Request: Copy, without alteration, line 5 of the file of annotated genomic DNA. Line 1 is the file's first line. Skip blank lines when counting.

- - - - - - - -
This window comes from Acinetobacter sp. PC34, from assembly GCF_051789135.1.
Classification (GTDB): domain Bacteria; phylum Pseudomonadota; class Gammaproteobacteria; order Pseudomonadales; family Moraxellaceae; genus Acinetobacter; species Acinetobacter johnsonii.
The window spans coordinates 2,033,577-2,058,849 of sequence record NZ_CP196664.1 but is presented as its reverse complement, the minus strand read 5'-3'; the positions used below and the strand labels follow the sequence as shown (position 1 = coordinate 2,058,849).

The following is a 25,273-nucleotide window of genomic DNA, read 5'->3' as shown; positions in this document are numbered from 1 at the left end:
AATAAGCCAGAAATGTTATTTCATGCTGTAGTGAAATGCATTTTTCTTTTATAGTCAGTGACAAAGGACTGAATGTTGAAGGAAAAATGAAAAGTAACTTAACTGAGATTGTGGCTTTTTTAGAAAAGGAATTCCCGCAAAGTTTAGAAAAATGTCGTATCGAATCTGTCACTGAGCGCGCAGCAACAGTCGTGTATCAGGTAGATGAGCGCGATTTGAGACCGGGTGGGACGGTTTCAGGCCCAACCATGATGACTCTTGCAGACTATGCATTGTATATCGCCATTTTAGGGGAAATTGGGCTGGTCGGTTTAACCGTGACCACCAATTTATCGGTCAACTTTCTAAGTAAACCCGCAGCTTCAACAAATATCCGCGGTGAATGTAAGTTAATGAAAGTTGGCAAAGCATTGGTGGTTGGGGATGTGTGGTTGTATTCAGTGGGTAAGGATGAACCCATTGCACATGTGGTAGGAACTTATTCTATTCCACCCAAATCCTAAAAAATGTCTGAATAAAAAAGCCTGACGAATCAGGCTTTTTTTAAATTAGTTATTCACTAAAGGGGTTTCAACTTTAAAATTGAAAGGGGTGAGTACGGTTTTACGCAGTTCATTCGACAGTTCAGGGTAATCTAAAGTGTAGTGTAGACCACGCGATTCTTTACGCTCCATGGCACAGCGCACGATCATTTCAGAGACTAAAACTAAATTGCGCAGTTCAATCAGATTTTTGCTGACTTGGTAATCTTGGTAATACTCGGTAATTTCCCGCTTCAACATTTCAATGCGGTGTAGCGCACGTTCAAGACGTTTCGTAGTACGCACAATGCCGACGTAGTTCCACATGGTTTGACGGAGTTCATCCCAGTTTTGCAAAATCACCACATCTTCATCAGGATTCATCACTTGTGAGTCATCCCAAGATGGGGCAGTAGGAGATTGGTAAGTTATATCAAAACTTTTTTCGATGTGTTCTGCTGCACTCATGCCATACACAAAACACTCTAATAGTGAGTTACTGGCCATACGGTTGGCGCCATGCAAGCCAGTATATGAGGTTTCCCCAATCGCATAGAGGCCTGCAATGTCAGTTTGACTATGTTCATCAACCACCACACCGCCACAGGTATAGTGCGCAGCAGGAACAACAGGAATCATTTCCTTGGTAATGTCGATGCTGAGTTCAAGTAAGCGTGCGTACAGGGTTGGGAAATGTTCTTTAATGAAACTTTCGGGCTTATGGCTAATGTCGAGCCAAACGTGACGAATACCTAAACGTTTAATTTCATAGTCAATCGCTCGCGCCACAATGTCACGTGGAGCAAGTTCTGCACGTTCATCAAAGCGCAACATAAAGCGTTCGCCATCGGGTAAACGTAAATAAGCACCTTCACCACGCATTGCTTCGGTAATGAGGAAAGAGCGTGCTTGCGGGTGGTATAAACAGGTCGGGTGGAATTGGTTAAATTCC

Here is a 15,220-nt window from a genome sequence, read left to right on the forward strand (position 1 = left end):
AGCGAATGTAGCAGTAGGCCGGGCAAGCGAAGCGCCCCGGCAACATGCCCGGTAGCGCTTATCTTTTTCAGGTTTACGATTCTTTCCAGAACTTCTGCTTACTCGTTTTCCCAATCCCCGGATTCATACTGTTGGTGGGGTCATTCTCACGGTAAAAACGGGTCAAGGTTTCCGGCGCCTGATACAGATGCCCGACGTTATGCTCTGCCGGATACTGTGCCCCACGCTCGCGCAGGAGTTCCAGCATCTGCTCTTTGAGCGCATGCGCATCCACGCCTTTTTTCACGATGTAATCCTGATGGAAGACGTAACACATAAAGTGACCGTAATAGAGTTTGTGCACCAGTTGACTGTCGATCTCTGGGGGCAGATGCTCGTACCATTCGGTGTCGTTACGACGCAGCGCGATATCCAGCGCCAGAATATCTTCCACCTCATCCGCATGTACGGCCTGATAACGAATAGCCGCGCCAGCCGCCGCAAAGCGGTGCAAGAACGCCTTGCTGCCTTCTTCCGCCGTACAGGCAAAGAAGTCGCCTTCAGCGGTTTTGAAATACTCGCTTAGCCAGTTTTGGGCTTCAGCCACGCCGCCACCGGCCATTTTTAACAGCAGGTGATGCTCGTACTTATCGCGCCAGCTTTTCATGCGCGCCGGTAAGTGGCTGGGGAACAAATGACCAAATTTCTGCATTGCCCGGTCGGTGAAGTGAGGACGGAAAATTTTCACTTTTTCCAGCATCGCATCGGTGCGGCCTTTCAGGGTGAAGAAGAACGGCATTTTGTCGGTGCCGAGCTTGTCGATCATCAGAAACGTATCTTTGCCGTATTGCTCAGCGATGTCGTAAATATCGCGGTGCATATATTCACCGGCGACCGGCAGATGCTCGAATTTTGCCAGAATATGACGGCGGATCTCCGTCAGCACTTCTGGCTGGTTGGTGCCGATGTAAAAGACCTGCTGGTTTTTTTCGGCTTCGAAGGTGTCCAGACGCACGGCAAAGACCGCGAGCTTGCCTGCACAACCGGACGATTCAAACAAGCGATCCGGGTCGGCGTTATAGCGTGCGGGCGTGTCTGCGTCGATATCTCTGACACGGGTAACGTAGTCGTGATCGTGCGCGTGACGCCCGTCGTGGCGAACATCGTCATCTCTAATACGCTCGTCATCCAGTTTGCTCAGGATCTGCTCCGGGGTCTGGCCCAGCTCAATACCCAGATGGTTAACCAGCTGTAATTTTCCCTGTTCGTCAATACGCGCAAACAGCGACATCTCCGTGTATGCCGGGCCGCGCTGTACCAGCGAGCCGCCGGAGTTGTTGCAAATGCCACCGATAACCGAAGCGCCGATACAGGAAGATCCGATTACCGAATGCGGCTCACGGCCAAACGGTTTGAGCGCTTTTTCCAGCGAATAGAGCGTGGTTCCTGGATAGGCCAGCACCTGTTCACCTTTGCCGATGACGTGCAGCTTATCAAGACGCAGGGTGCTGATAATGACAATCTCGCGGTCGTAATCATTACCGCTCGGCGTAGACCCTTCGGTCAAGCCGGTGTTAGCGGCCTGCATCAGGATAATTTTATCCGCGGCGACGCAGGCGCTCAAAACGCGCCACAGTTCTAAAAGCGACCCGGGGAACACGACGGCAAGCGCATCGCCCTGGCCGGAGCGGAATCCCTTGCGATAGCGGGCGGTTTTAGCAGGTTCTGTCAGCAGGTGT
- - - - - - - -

AATAAGCCAGAAATGTTATTTCATGCTGTAGTGAAATGCATTTTTCTTTTATAGTCAGTGACAAAGGACTGAATGTTGAAGGAAAAATGAAAAGTAACTTAACTGAGATTGTGGCTTTTTTAGAAAAGGAATTCCCGCAAAGTTTAGAAAAATGTCGTATCGAATCTGTCACTGAGCGCGCAGCAACAGTCGTGTATCAGGTAGATGAGCGCGATTTGAGACCGGGTGGGACGGTTTCAGGCCCAACCATGATGACTCTTGCAGACTATGCATTGTATATCGCCATTTTAGGGGAAATTGGGCTGGTCGGTTTAACCGTGACCACCAATTTATCGGTCAACTTTCTAAGTAAACCCGCAGCTTCAACAAATATCCGCGGTGAATGTAAGTTAATGAAAGTTGGCAAAGCATTGGTGGTTGGGGATGTGTGGTTGTATTCAGTGGGTAAGGATGAACCCATTGCACATGTGGTAGGAACTTATTCTATTCCACCCAAATCCTAAAAAATGTCTGAATAAAAAAGCCTGACGAATCAGGCTTTTTTTAAATTAGTTATTCACTAAAGGGGTTTCAACTTTAAAATTGAAAGGGGTGAGTACGGTTTTACGCAGTTCATTCGACAGTTCAGGGTAATCTAAAGTGTAGTGTAGACCACGCGATTCTTTACGCTCCATGGCACAGCGCACGATCATTTCAGAGACTAAAACTAAATTGCGCAGTTCAATCAGATTTTTGCTGACTTGGTAATCTTGGTAATACTCGGTAATTTCCCGCTTCAACATTTCAATGCGGTGTAGCGCACGTTCAAGACGTTTCGTAGTACGCACAATGCCGACGTAGTTCCACATGGTTTGACGGAGTTCATCCCAGTTTTGCAAAATCACCACATCTTCATCAGGATTCATCACTTGTGAGTCATCCCAAGATGGGGCAGTAGGAGATTGGTAAGTTATATCAAAACTTTTTTCGATGTGTTCTGCTGCACTCATGCCATACACAAAACACTCTAATAGTGAGTTACTGGCCATACGGTTGGCGCCATGCAAGCCAGTATATGAGGTTTCCCCAATCGCATAGAGGCCTGCAATGTCAGTTTGACTATGTTCATCAACCACCACACCGCCACAGGTATAGTGCGCAGCAGGAACAACAGGAATCATTTCCTTGGTAATGTCGATGCTGAGTTCAAGTAAGCGTGCGTACAGGGTTGGGAAATGTTCTTTAATGAAACTTTCGGGCTTATGGCTAATGTCGAGCCAAACGTGACGAATACCTAAACGTTTAATTTCATAGTCAATCGCTCGCGCCACAATGTCACGTGGAGCAAGTTCTGCACGTTCATCAAAGCGCAACATAAAGCGTTCGCCATCGGGTAAACGTAAATAAGCACCTTCACCACGCATTGCTTCGGTAATGAGGAAAGAGCGTGCTTGCGGGTGGTATAAACAGGTCGGGTGGAATTGGTTAAATTCC